Amazon is partnering with Infinium to test the use of so-called electrofuels (electronic fuels) in its half-mile diesel fleet. Announced. The company invested in Infinium last year as part of its goal to reach net zero carbon emissions by 2040. “We have been developing this technology for the better part of a decade, and we expect our electrofuels to reduce greenhouse gas emissions.” (GHG) by approximately 95 percent over traditional fossil fuel,” Infinium CEO Robert Schuetzle said in a statement.

As part of this, Infinium plans to build one of the first electric fuel production facilities in Texas, using renewablely generated hydrogen and about 18,000 tons of recycled carbon waste per year.

A quarter of greenhouse gas emissions are created by the transportation industry, Amazon notes. Infinium’s e-fuels supposedly help combat that by combining green hydrogen (from electrolysis) with captured CO2 that would otherwise be emitted by industrial plants. The CO2 and hydrogen are combined into syngas, which is then converted to liquid fuels through catalysts. The resulting “direct” fuel can be used directly in existing unmodified diesel vans.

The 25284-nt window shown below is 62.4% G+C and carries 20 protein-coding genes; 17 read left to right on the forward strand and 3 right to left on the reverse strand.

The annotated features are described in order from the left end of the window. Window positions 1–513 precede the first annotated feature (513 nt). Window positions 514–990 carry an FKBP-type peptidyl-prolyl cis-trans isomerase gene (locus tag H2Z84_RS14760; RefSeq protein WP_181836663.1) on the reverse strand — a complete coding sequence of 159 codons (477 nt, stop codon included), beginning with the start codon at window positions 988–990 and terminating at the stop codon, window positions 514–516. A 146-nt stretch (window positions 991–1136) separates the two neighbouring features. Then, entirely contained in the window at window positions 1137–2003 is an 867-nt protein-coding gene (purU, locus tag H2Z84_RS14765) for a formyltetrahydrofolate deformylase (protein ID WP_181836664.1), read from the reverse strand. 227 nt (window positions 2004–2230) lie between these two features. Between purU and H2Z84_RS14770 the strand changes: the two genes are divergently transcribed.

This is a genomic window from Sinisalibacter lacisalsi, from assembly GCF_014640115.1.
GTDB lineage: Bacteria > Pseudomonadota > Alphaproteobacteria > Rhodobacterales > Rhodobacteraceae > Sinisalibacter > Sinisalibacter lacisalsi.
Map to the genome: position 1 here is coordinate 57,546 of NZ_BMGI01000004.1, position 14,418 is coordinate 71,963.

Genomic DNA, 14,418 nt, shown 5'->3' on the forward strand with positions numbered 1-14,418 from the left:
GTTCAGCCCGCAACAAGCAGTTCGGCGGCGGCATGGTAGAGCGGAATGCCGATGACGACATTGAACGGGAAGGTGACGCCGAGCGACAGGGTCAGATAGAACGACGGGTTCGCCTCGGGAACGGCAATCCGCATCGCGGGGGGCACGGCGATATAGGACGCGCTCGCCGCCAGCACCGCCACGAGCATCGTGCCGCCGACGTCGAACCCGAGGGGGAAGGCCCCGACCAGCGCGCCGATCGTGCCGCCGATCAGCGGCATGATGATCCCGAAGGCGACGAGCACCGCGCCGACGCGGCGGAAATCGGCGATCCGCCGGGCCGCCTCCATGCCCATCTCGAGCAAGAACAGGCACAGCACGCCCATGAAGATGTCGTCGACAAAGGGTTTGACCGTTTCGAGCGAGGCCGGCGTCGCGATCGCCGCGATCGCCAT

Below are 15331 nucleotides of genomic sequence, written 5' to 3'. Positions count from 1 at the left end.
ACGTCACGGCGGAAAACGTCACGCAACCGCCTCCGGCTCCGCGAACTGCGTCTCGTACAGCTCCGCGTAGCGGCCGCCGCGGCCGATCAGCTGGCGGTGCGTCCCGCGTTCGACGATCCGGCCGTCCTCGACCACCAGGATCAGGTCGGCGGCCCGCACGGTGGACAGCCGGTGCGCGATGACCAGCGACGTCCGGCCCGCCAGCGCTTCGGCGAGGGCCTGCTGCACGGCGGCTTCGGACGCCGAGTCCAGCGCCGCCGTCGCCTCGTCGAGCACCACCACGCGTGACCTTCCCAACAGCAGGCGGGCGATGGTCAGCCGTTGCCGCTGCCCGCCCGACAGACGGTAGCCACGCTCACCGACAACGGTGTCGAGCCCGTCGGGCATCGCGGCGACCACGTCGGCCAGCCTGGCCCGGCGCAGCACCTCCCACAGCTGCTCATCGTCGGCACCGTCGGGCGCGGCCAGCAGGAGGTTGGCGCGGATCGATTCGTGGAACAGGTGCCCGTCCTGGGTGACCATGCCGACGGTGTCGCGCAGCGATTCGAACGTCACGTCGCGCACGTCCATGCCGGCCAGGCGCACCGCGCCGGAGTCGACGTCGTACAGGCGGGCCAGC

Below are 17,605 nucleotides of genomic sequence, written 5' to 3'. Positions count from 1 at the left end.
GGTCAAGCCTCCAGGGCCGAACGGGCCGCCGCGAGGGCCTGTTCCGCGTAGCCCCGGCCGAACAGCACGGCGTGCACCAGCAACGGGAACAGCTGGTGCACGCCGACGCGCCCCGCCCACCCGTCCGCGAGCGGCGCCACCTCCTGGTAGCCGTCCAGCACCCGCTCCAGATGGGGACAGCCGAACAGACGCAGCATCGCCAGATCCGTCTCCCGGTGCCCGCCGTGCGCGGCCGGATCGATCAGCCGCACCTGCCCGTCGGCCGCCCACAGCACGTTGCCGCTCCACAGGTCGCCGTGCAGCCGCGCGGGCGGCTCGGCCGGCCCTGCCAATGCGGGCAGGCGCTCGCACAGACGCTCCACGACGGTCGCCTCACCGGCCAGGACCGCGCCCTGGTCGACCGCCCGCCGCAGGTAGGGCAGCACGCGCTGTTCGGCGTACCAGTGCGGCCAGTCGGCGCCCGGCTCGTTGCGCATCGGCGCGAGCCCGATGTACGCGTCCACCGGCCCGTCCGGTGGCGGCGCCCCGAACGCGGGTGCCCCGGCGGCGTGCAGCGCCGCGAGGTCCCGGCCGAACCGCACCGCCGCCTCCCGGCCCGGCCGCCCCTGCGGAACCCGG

Vans still emit carbon emissions, but industrial plants would have produced them anyway, so it’s supposedly a net-zero operation. Electric fuels are approximately twice as expensive as traditional fuels, infinium explained.

Clearly, there are a few issues that come to mind: The first is that the renewable energy used to create hydrogen would be much better used in battery electric vehicles. And neither Amazon nor Infinium explained where they got the 95 percent reduction figure from, so I’d take that with a grain of salt. Finally, despite the promise of net-zero emissions by 2040, Amazon’s emissions rose dramatically last year, and are likely to have been drastically underestimated.

Still, it could serve as an intermediate step. Infinium has previously noted that Amazon “will need liquid fuels for a long time” for land, sea and air travel. Amazon is also taking other steps, such as using green hydrogen (instead of gray hydrogen derived from fossil fuels or other fossil fuels) to power 30,000 forklifts and 800 heavy trucks. It is also investing in companies developing more efficient hydrogen electrolysers and has ordered 100,000 electric delivery vehicles from Rivian.

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